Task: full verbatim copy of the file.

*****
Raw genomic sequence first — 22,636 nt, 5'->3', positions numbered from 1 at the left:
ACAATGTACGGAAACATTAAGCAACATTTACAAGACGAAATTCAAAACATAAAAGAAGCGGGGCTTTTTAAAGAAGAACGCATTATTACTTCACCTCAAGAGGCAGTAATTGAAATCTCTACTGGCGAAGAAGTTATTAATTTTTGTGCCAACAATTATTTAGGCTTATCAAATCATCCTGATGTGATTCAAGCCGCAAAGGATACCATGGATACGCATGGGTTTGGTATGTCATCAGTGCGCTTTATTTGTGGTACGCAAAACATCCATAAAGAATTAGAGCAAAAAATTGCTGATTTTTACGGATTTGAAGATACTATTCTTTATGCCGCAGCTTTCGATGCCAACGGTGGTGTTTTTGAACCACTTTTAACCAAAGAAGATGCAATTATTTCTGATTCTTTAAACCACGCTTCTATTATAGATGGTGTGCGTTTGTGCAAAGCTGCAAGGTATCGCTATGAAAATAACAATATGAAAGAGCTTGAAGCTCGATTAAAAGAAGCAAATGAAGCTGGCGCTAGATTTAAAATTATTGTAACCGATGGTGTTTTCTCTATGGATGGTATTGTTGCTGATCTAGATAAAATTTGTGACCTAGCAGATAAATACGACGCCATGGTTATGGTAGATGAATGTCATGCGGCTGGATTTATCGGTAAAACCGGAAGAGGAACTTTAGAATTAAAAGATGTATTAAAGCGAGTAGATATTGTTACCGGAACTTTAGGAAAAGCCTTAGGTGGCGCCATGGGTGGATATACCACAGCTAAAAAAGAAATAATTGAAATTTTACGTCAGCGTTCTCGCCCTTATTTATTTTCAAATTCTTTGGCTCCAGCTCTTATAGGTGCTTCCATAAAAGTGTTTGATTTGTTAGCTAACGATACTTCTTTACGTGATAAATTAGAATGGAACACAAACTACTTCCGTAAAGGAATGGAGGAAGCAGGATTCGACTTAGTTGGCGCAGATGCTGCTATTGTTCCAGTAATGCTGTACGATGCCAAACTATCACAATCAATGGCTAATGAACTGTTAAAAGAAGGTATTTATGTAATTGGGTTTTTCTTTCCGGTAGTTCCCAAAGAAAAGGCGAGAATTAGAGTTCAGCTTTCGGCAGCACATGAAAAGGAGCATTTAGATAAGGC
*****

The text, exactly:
Raw genomic sequence first — 22,636 nt, 5'->3', positions numbered from 1 at the left:
ACAATGTACGGAAACATTAAGCAACATTTACAAGACGAAATTCAAAACATAAAAGAAGCGGGGCTTTTTAAAGAAGAACGCATTATTACTTCACCTCAAGAGGCAGTAATTGAAATCTCTACTGGCGAAGAAGTTATTAATTTTTGTGCCAACAATTATTTAGGCTTATCAAATCATCCTGATGTGATTCAAGCCGCAAAGGATACCATGGATACGCATGGGTTTGGTATGTCATCAGTGCGCTTTATTTGTGGTACGCAAAACATCCATAAAGAATTAGAGCAAAAAATTGCTGATTTTTACGGATTTGAAGATACTATTCTTTATGCCGCAGCTTTCGATGCCAACGGTGGTGTTTTTGAACCACTTTTAACCAAAGAAGATGCAATTATTTCTGATTCTTTAAACCACGCTTCTATTATAGATGGTGTGCGTTTGTGCAAAGCTGCAAGGTATCGCTATGAAAATAACAATATGAAAGAGCTTGAAGCTCGATTAAAAGAAGCAAATGAAGCTGGCGCTAGATTTAAAATTATTGTAACCGATGGTGTTTTCTCTATGGATGGTATTGTTGCTGATCTAGATAAAATTTGTGACCTAGCAGATAAATACGACGCCATGGTTATGGTAGATGAATGTCATGCGGCTGGATTTATCGGTAAAACCGGAAGAGGAACTTTAGAATTAAAAGATGTATTAAAGCGAGTAGATATTGTTACCGGAACTTTAGGAAAAGCCTTAGGTGGCGCCATGGGTGGATATACCACAGCTAAAAAAGAAATAATTGAAATTTTACGTCAGCGTTCTCGCCCTTATTTATTTTCAAATTCTTTGGCTCCAGCTCTTATAGGTGCTTCCATAAAAGTGTTTGATTTGTTAGCTAACGATACTTCTTTACGTGATAAATTAGAATGGAACACAAACTACTTCCGTAAAGGAATGGAGGAAGCAGGATTCGACTTAGTTGGCGCAGATGCTGCTATTGTTCCAGTAATGCTGTACGATGCCAAACTATCACAATCAATGGCTAATGAACTGTTAAAAGAAGGTATTTATGTAATTGGGTTTTTCTTTCCGGTAGTTCCCAAAGAAAAGGCGAGAATTAGAGTTCAGCTTTCGGCAGCACATGAAAAGGAGCATTTAGATAAGGC